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Book cover The world collector

Ilija Trojanow Der Weltensammler
[The world collector]

Ilija Trojanow
Der Weltensammler
[The world collector]

Published in Portugiesisch (Bras.) with a grant from


It is hard to imagine a better tale: the real-life story of the British officer Sir Richard Francis Burton (1821 – 1890) who trekked across entire continents, knew India, Arabia and Africa like the back of his hand, was one of the first Europeans to visit the holy sites of Mecca and Medina, and otherwise experienced countless adventures. Inspired by Burton’s life and the writings he left behind, the author Ilija Trojanow, born in Sofia in 1965, has now written a lavish novel about this World Collector – as the book is entitled. Yet much more than a spectacular collection of splashy events, this novel is truly a remarkable achievement

It would appear that in Trojanow Burton has found a congenial brother, since the author, of Bulgarian descent, is himself a globetrotter. In 1971 he was forced to flee with his family via Yugoslavia and Italy to Germany, where they were granted asylum. However, he grew up in Kenya and later returned to Munich to study law and cultural anthropology in the mid-80s. In Munich he also started two publishing houses, the first in 1989, and the second in 1991. In 1999 he moved to Bombay and now lives in Cape Town. He writes in German, and this so splendidly that the present novel was awarded the Leipzig Book Fair Prize in 2006. Even in his first novel “Die Welt ist groß und Rettung lauert überall” [The World is Big and Salvation is Waiting Around Every Corner] Trojanow proved himself to be a bracing story-teller capable of interweaving with utmost composure a multitude of vibrant scenes and stories into one compelling piece of literature.

Fortunately, in his World Collector Trojanow does not succumb to the obvious temptation of (re)creating Burton’s larger-than-life biography as garishly as possible. For even as a young man Burton was working in Persia and India as an operative. He traveled as an Arabian merchant through Somalia and as an Afghani doctor through Arabia. He was the first European to reach Lake Tanganyika, traveled across America and, in his later years, completed a critical translation of Thousand and One Nights and the Kama Sutra. The officer was, moreover, a true linguistic genius, learning thirty languages along the way. Talk about the basis for a novel! Yet what else can an author add to it? Trojanow surveys his material well and isolates three episodes from the life of his hero: his years spent on the Indian subcontinent, his ensuing voyage to Mecca, and, finally, his African expedition to the source of the Nile.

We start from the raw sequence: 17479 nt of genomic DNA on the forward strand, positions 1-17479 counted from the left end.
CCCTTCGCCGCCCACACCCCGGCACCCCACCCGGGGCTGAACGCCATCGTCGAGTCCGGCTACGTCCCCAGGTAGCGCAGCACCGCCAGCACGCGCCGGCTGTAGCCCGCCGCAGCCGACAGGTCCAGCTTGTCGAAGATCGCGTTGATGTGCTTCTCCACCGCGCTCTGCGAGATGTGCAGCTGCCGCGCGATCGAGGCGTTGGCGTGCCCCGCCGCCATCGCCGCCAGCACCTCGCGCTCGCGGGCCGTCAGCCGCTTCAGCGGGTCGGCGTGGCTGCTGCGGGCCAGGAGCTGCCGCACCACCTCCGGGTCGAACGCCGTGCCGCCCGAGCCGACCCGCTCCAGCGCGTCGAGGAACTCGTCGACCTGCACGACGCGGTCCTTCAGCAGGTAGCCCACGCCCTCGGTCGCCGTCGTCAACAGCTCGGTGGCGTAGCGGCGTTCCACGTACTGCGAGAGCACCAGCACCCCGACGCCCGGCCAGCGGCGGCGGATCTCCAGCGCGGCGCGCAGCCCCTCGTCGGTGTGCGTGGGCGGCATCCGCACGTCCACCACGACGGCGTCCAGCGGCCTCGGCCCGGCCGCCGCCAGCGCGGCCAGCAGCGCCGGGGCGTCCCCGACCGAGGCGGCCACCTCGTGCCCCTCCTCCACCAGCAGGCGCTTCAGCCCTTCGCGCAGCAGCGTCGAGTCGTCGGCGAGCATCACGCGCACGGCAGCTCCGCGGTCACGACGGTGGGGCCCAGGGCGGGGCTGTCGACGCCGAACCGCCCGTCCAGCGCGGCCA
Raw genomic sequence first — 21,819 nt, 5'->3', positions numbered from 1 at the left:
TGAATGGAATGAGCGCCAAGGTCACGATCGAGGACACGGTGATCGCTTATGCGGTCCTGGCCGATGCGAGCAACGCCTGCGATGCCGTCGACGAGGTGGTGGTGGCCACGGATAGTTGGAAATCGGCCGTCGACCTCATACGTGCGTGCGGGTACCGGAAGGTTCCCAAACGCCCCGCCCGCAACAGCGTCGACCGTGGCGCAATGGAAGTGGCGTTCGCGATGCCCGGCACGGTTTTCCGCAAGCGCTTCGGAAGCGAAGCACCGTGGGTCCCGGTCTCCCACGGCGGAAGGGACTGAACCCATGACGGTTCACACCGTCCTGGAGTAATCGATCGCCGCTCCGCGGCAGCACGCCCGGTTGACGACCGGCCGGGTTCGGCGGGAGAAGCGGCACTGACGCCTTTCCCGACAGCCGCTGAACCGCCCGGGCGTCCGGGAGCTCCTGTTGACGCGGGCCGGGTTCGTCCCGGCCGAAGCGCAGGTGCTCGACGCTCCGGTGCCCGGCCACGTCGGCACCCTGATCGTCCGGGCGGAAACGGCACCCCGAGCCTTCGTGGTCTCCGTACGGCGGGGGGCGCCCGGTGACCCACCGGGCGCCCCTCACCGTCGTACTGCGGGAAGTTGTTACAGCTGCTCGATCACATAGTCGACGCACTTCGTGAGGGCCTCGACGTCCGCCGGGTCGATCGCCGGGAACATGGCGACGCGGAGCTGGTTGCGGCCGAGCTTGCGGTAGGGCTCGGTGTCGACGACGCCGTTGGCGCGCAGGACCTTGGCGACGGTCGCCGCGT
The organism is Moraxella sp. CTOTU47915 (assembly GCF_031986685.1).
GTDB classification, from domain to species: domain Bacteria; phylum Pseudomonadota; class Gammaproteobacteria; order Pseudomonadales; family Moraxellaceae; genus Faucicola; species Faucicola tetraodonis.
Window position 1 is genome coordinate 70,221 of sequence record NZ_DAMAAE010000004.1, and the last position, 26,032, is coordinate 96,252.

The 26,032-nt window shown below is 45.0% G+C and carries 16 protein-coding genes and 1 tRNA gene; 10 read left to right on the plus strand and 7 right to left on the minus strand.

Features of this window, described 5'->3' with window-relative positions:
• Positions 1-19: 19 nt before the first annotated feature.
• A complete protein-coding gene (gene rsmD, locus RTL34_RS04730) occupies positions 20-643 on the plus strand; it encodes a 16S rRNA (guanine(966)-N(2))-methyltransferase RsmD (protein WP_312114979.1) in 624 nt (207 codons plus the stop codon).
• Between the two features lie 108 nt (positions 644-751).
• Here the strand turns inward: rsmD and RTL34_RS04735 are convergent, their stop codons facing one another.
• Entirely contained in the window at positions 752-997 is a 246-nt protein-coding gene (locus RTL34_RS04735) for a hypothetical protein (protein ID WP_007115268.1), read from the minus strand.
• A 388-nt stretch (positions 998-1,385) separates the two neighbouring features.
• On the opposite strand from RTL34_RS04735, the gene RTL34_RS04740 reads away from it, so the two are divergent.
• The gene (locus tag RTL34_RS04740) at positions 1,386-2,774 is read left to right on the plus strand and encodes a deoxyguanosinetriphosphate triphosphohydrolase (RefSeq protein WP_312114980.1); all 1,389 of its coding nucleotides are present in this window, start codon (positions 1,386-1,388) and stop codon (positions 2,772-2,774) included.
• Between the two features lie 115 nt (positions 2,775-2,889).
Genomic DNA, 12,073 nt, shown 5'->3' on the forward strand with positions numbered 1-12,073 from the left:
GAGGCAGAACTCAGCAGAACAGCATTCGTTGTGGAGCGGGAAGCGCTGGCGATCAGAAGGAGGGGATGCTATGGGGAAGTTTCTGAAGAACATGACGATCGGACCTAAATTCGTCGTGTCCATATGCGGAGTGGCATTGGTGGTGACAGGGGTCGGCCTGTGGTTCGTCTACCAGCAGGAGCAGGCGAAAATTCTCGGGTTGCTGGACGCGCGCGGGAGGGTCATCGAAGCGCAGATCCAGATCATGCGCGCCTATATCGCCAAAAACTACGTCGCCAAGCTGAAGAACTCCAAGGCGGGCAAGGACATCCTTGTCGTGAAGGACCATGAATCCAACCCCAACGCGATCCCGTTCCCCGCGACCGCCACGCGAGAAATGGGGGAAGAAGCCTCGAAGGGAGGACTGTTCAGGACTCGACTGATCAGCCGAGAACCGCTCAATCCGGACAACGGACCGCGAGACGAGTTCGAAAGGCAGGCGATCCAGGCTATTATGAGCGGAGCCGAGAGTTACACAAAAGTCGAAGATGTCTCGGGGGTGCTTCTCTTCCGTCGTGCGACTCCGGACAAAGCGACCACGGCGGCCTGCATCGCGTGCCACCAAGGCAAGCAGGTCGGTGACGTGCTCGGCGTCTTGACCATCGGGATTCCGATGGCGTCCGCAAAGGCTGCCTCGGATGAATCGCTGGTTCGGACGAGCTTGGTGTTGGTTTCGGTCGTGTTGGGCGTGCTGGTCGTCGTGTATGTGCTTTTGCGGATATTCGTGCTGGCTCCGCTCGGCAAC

Trojanow’s decision to tell each of these episodes from a slightly different perspective proves to be a clever narrative device. Whereas the novel’s first part is largely comprised of the memoirs of Burton’s servant Naukaram, the second part unfolds as Burton’s travelogue. Then, in the third part, Burton’s tales are meshed with the oral reports of his slave.

As soon as the officer arrives in the British West Indies upon his trip from England, he makes a charming deal with the Indians, trading port wine for vocabulary. And as his servant reports, Burton learns quickly, taking lessons in Sanskrit from a Brahmin and becoming acquainted with the great spiritual diversity of the land. In this section Trojanow creates what may be the most memorable passages of his novel. There is hardly another author who has captured so directly the oppressive, overly crowded, and painfully multifarious and cacophonous atmosphere of Bombay: “The bounteous city belched at times. Everything smelled as if decomposed by stomach acids. At the side of the road lay sleep, half-digested and about to melt away.” In Trojanow’s nuanced depictions the reader can almost feel the noise of the markets, the whispers of the traders and prostitutes, and the odors of the houses and the streets.

The middle section of the novel is chiefly devoted to the tenacity with which Burton seeks to attain his goals. He converted to Islam, on the one hand, to show his respect for Islamic culture, but, on the other hand, also to be able to visit the holy sites of Mecca and Medina which, at the time, were off limits to infidels. In the third long chapter of the novel, seen through the eyes of another travel companion, the slave Sidi Mubarak Bombay, we follow Burton along his privation-riddled expedition to be the first person to reach the source of the Nile.

With its many different narrative strands, the book’s great strength lies, nonetheless, in the author’s avoidance of constructing mere folklore, complete with a lurid stage of figures draped in exotic costumes. By means of the historical novel Trojanow persuasively addresses the essence of what it means to be foreign, of the possibilities and strategies of adopting foreign cultures without completely destroying their unique qualities. Through the refined use of altering perspectives – India as seen through the eyes of an Englishman juxtaposed with the bewildered reactions of India’s inhabitants upon meeting the English gentleman – and the many encounters Trojanow interweaves during Burton’s travels in Africa and Arabia, foreignness turns out to be nothing more than a contrivance of those who travel abroad for the first time.

Translated by Jeff Tapia

By Oliver Jahn